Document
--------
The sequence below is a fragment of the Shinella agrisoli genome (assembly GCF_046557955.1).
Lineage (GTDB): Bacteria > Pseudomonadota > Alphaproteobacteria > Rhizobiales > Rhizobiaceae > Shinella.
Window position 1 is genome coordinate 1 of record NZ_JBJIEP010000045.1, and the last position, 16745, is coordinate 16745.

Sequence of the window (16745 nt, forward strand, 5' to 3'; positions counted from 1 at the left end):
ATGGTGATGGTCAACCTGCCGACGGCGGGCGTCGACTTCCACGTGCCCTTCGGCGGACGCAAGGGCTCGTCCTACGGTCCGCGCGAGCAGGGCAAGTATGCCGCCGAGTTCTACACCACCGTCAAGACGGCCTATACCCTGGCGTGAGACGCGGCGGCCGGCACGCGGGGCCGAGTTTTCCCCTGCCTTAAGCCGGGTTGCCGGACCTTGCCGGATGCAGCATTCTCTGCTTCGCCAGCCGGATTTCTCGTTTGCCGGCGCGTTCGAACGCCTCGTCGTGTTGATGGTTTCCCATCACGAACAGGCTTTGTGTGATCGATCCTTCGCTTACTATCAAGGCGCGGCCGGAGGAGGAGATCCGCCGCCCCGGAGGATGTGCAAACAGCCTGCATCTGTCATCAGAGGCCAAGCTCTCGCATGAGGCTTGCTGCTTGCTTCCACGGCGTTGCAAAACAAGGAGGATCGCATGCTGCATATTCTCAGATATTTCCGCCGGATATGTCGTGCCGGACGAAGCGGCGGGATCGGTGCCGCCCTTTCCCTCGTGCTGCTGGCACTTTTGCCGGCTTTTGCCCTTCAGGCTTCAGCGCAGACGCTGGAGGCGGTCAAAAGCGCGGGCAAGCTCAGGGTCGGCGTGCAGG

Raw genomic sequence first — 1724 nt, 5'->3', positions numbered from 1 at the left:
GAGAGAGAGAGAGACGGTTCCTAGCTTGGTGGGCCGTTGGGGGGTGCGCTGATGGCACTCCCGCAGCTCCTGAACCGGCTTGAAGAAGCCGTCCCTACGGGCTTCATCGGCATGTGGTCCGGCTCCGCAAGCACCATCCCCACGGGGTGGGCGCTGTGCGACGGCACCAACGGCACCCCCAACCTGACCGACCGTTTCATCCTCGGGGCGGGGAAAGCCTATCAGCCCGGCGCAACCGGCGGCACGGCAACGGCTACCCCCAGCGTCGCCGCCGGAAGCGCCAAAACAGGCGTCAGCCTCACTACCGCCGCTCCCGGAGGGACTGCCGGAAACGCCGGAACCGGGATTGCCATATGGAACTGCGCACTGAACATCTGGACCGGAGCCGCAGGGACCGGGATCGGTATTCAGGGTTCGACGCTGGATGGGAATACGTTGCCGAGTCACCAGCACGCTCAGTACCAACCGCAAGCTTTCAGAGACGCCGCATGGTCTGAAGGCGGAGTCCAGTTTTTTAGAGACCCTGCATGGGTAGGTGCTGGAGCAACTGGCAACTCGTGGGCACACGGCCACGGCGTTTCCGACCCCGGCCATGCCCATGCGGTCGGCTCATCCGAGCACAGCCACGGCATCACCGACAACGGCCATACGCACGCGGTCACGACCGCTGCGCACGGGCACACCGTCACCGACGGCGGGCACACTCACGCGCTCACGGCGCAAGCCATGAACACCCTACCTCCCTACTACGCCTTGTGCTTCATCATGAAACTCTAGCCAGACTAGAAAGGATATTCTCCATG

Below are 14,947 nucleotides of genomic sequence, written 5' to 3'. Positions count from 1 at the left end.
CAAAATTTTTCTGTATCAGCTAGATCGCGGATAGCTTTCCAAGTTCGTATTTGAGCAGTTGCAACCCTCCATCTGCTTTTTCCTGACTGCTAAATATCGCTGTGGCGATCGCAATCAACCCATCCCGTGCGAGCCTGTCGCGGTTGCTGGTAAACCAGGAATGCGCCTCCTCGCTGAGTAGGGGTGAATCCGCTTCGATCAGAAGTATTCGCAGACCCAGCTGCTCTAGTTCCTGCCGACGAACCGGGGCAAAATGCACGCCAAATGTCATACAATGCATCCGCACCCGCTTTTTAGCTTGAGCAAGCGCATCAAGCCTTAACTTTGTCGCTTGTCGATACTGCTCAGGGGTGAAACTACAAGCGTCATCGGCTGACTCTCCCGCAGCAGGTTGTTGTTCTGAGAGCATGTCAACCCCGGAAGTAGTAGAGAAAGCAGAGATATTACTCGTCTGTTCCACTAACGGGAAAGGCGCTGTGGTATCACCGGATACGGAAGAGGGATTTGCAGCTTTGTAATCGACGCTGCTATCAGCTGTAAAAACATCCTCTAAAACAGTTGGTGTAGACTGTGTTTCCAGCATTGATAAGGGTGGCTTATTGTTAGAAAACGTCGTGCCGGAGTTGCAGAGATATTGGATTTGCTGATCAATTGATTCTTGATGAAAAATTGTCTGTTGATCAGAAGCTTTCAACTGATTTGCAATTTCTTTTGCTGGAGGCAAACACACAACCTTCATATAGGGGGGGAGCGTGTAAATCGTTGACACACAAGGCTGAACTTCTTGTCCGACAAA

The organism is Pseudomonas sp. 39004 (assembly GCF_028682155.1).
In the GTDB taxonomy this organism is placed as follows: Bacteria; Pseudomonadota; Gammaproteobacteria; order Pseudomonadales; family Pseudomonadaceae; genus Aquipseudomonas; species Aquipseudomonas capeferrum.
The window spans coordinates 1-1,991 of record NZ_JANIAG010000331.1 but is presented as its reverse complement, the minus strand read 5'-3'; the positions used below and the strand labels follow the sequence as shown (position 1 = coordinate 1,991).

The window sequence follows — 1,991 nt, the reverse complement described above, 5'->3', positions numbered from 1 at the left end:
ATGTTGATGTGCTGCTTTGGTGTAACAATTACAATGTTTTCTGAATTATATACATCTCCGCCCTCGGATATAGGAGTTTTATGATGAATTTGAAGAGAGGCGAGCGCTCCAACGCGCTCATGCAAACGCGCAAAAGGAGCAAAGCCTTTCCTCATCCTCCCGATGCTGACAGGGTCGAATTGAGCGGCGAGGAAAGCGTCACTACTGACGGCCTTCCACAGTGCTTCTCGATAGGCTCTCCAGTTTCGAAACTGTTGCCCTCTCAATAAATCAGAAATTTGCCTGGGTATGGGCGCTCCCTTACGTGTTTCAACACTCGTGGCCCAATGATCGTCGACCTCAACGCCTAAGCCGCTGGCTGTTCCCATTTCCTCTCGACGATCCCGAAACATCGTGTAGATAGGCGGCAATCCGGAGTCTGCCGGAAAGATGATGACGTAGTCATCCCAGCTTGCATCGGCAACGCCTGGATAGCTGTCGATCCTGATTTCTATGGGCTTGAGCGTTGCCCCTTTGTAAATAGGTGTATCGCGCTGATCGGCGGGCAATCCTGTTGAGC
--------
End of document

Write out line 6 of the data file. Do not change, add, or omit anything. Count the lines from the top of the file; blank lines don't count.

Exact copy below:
Raw genomic sequence first — 1724 nt, 5'->3', positions numbered from 1 at the left: